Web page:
Even during the quiet of winter, the region's back yards and parks swarm with signals from resident or transient animals. Each sign has a story to tell for those who know how to read what they see: blue jay feathers on the ground, a two-toed hoofprint in the snow or white specks in a pressed-down circle of grass.

The blue jay feathers probably are remnants of a fight with a cat. The position of the hoofprints can reveal whether the animal was male or female, large or small, running or walking. And the white specks likely are eggshells from a duckling born last spring.

Take a walk in the woods in Reston with Douglas B. Inkley, and clues start jumping out. Despite his elevated title -- senior science adviser at the National Wildlife Federation -- Inkley also is a close-to-the-ground naturalist.

One cold December day, he heads out the door of the federation's headquarters, which backs up to Fairfax County parkland. Within a few minutes, he spots a vertical slice of scraped-off bark about two feet up the trunk of a small bush. It is a "buck rub."

Male deer grow antlers each year. During the fall mating season, they rub the antlers against a hard surface to scour off the soft velvet that cover them.

"He probably did it in the early morning or at dusk, right here, not 20 feet off the road," Inkley says.

Along the edge of the woods, he spots two deer prints. One is probably that of a fawn; it is the width of his two thumbs. Judging by size, he thinks the other came from a doe. (Skilled trackers also can distinguish adult male prints from female prints based on the relative position of the front and rear hooves. If the rear track is to the inside of the front track, it is a male, because males have wider shoulders; if on the outside, it is a wider-hipped female. The pointed end of the heart-shaped track is the direction in which the animal is headed.)

Other signs that white-tailed deer have been here include a circle of flattened grass that is about the size of a sleeping animal, and small bushes with densely growing, bitten-off branches. There even is a small pile of white and brown hair, with bits of brown attached -- deer hide, perhaps left by an animal that had been hit by a car.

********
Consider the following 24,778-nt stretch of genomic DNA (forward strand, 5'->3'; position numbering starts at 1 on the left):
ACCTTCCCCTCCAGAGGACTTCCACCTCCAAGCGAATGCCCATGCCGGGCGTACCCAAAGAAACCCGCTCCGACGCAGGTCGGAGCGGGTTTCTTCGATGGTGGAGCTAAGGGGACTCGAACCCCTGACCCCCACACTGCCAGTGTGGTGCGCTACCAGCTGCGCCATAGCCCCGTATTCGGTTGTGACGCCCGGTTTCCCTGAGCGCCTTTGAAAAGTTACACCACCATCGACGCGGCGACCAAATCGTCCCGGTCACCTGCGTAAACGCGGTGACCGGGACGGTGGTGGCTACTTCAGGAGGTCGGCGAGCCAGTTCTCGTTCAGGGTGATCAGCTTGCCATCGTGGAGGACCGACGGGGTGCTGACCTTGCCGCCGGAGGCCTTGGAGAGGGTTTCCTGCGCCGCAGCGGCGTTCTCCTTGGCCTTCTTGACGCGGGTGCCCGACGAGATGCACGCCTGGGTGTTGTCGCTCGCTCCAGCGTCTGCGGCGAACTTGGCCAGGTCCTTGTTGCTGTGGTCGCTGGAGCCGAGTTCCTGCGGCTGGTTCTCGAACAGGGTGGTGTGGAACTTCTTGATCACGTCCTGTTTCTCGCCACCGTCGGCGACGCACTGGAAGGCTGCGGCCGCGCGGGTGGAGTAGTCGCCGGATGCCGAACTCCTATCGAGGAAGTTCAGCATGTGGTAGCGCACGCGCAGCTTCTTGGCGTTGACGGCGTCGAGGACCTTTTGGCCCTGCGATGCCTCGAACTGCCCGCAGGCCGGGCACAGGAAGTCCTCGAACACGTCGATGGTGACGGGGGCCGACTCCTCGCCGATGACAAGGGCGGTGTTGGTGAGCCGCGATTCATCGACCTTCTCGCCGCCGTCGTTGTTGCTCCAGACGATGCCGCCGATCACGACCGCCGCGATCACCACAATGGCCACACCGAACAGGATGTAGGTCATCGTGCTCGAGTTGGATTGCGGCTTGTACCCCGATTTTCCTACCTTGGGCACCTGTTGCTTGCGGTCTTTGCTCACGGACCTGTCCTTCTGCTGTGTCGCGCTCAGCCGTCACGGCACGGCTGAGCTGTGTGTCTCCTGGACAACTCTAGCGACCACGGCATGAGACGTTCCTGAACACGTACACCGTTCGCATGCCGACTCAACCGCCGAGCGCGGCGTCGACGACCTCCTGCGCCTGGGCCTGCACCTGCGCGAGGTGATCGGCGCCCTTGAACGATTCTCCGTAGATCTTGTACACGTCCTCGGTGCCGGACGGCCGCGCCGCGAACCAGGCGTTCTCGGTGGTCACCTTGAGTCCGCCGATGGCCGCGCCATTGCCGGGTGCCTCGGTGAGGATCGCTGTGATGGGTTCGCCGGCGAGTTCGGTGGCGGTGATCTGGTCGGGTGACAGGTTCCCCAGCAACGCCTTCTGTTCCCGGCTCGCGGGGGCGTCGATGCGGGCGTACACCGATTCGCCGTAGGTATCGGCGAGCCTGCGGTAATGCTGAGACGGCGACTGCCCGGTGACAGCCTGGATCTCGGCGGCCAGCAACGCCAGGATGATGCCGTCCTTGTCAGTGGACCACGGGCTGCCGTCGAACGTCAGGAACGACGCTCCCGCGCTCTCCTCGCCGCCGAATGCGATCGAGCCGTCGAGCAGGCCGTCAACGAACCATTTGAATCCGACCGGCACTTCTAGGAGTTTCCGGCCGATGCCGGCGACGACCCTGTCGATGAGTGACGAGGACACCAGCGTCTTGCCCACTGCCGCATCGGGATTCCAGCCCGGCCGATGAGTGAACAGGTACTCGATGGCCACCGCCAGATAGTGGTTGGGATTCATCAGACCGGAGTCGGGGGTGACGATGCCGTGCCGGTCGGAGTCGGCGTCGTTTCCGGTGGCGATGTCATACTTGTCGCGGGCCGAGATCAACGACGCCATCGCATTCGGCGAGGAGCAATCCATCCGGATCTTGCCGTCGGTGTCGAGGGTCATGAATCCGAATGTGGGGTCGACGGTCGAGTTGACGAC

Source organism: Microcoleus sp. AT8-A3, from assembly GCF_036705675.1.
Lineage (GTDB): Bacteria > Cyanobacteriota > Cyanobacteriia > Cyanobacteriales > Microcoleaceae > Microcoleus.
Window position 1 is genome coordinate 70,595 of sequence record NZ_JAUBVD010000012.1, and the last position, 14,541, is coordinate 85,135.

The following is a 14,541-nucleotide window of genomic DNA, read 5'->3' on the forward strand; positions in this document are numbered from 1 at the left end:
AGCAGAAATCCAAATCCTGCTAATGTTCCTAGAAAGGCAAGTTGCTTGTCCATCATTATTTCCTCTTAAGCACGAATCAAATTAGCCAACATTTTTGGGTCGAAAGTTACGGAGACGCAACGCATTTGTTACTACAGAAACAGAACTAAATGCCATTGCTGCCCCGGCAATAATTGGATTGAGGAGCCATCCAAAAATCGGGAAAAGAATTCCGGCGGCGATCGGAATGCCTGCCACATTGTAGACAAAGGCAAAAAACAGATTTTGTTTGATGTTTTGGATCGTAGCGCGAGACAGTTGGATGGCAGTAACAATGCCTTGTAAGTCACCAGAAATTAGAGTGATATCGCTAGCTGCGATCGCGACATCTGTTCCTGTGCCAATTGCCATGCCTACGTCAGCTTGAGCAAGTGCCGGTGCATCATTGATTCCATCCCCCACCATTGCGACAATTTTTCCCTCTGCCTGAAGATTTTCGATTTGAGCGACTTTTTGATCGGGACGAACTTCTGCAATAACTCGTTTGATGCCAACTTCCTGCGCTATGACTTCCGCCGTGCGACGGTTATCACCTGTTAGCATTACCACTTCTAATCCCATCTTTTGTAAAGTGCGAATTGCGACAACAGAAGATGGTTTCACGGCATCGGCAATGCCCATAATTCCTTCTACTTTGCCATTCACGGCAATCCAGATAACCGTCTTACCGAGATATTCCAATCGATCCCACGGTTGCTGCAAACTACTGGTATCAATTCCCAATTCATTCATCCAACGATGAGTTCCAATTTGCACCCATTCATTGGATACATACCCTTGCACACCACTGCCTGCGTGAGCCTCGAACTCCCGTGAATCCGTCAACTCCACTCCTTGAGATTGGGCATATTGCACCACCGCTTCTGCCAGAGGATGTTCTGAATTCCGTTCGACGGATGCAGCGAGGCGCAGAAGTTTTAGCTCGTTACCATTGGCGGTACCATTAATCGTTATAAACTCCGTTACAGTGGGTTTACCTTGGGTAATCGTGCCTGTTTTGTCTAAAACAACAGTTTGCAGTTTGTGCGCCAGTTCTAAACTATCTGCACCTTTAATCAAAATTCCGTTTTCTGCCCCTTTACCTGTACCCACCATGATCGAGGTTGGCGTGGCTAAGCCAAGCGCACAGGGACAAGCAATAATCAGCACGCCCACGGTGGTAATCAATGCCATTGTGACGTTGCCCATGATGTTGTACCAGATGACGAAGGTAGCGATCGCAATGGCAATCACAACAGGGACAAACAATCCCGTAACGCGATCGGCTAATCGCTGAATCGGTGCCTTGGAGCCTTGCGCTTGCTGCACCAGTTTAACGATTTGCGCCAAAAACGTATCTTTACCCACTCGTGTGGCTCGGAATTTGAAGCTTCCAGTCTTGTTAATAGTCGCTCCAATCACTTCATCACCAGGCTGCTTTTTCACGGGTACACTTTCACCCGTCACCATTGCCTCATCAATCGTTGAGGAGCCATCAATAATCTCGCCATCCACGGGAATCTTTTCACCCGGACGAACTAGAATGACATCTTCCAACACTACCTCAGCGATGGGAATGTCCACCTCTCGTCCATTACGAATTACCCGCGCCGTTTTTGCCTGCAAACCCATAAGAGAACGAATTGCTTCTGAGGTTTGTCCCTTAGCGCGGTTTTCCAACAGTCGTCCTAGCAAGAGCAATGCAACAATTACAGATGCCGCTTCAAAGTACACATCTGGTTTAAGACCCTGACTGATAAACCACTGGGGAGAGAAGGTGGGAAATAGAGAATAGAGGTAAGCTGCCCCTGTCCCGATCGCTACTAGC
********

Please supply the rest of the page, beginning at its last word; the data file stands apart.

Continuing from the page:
The woods are scattered with fallen logs, a good place to look for animal traces because wild creatures often use them as highways. Several in these woods are littered with cracked acorns -- squirrel food. On top of one is something that resembles a dog dropping; Inkley guesses it is from a fox. He sometimes finds logs covered with raccoon scat, which is crammed with seeds and berry skins.

There also are several shallow mounds, covered with leaves. They are likely animal dens -- "you don't just find a mountain of soil in the woods," Inkley says. Sure enough, when he pushes aside the leaves atop one, there is a hole. He suspects a fox or woodchuck lived there.

(A cautionary note: Do not handle scat without gloves, and do not reach into an animal's den because something might be in there.)

Inkley's worldview includes the idea that your success in tracking does not depend merely on having fresh snow or mud that reveals recent footprints. His advice is to get to know the animal you are looking for. Study what it eats, where it likes to live, how it moves around. In this, he is a hunter, but without a rifle. "I'm paying attention to the whole landscape," Inkley says.

-- D'Vera Cohn

Deer leave lots of evidence of their presence, including areas of flattened grass, where they may have lain, and nibbled bushes.